US urged to respect diversity
Updated: 2011-11-08 08:02
By Wu Jiao (China Daily)
BEIJING - China said on Monday that the United States should respect the views of all member economies at the upcoming Asia-Pacific Economic Cooperation (APEC) forum in Hawaii.
The Foreign Ministry announced on Monday that President Hu Jintao will attend the 19th APEC Leaders' Meeting to be held in Hawaii from Nov 10 to 14.
Member economies have a positive attitude toward the key issues and proposals made by the US "on the whole", but some of Washington's expectations are "a little bit high", and "beyond the ability of the majority of the developing member economies", Assistant Foreign Minister Wu Hailong said at a news conference.
Issues that the US will bring to the APEC meeting include green growth, innovation, regulatory cooperation and energy issues, Wu said, without elaborating.
The US, with advanced green technologies, said it hopes to persuade other Asia-Pacific economies to agree on a deal to remove barriers to trade in environmental goods and services.
In one case, the US has pledged to cut tariffs to a maximum 5 percent on a broad range of environmental goods and services by the end of 2012.
APEC economies are divided over what products and services should be covered.
Beyond renewable-power generation like solar and wind, the green products list could also include water-filtration technologies and energy-efficient products like fluorescent light bulbs, which generally have higher tariffs than average domestic industrial tariffs, the Wall Street Journal reported on Friday.
According to Assistant Minister of Commerce Yu Jianhua, the US produced a list of about 150 products categorized as "green products", with an average tariff of 1.4 percent.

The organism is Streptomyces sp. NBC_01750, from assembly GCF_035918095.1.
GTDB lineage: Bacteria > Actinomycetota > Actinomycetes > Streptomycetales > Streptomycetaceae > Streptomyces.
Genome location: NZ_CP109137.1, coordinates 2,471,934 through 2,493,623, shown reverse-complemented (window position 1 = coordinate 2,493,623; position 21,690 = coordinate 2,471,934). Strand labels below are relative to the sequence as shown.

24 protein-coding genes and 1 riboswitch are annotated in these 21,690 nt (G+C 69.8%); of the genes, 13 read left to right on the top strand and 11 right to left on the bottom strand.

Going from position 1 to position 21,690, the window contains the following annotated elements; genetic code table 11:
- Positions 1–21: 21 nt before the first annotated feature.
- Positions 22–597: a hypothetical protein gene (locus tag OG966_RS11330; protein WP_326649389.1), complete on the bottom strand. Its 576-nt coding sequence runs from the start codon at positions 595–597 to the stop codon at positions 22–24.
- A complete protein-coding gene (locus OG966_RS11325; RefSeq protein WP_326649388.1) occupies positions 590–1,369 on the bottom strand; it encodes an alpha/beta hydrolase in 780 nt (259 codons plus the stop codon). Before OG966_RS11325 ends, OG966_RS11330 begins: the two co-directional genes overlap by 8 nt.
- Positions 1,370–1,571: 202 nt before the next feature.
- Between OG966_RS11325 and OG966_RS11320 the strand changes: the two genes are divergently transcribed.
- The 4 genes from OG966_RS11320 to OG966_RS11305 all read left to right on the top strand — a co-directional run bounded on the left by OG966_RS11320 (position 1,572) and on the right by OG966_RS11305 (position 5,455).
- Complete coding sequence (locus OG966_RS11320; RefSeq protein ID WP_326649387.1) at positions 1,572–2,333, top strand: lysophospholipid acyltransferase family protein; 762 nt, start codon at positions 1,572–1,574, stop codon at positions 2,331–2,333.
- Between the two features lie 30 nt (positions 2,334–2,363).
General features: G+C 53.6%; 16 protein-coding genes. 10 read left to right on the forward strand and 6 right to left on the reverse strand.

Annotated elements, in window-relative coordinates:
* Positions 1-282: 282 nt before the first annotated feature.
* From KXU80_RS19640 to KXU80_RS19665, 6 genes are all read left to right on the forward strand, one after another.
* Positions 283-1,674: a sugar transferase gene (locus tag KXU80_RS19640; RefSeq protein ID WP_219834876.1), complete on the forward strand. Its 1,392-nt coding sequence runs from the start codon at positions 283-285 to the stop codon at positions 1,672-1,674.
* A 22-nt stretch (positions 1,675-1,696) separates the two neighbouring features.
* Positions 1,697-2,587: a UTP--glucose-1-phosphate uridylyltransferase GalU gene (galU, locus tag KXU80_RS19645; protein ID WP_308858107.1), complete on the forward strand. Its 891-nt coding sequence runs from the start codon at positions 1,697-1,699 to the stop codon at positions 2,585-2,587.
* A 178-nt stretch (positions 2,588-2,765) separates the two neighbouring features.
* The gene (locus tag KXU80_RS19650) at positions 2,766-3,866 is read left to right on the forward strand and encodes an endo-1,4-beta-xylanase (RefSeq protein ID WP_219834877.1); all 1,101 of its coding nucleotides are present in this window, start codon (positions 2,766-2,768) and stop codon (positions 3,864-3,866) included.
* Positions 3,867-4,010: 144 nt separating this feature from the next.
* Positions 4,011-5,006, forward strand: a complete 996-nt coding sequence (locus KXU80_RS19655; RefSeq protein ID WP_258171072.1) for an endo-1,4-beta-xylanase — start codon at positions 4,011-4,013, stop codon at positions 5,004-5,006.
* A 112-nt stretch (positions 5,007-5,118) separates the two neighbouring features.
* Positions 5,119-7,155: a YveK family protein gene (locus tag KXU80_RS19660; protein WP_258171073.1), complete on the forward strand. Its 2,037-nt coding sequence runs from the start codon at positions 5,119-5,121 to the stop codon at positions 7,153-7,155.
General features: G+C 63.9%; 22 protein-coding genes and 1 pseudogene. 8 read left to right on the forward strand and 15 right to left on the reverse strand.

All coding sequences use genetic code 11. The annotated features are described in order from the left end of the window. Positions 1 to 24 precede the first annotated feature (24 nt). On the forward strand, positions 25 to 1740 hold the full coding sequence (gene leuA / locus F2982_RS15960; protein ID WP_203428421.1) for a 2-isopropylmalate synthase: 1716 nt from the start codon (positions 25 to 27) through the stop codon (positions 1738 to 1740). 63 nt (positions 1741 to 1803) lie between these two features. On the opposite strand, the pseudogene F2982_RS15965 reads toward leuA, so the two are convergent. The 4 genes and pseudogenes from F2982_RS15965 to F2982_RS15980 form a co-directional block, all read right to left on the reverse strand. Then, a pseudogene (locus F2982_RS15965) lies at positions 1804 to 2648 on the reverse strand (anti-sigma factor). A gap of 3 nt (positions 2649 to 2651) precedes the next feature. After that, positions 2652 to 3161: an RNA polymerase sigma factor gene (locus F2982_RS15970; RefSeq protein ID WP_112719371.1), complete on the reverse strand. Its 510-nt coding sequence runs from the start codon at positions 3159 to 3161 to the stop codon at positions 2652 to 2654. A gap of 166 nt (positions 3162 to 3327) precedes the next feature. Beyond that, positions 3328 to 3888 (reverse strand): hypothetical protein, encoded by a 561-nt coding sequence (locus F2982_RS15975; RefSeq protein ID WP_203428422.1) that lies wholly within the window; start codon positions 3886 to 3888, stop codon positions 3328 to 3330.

But the average tariff on green products stands at less than 7 percent in China, Yu said at the same news conference.
Malaysia, for instance, imposes a 30 percent tariff on fluorescent bulbs, compared with an average tariff of 9 percent, according to World Bank data. Indonesia and the Philippines, also APEC members, maintain 15 percent tariffs on solar photovoltaic panels, of which China is the world's top exporter.
Developing economies also want a greater commitment from the US and other developed economies to technology transfers.
Yu added that any discussion at the APEC meeting should be in line with ongoing WTO negotiations.
APEC's 21 member economies now account for 43 percent of world trade and 55 percent of global economic activity, but as an open forum, the group's agreements, unlike those of the WTO, are non-binding.
"The US has been pressing for years to liberalize trade on green goods and services in World Trade Organization talks "with little success", the Wall Street Journal reported.
It said that US President Barack Obama's "efforts on the issue at the APEC face the same divisions that have stymied the WTO campaign".
Su Hao, director of the Asia-Pacific Research Center at China Foreign Affairs University in Beijing, said by pushing for the regional liberalization of green products and services, the US aims to deepen its trade advantages in the Pacific Rim, and make the developing economies more dependent on its high-end technology.
The Foreign Ministry also said that Hu will meet leaders from Japan, Peru, Vietnam and Canada on the sidelines of the APEC meeting, in addition to holding bilateral talks with Obama in his hometown.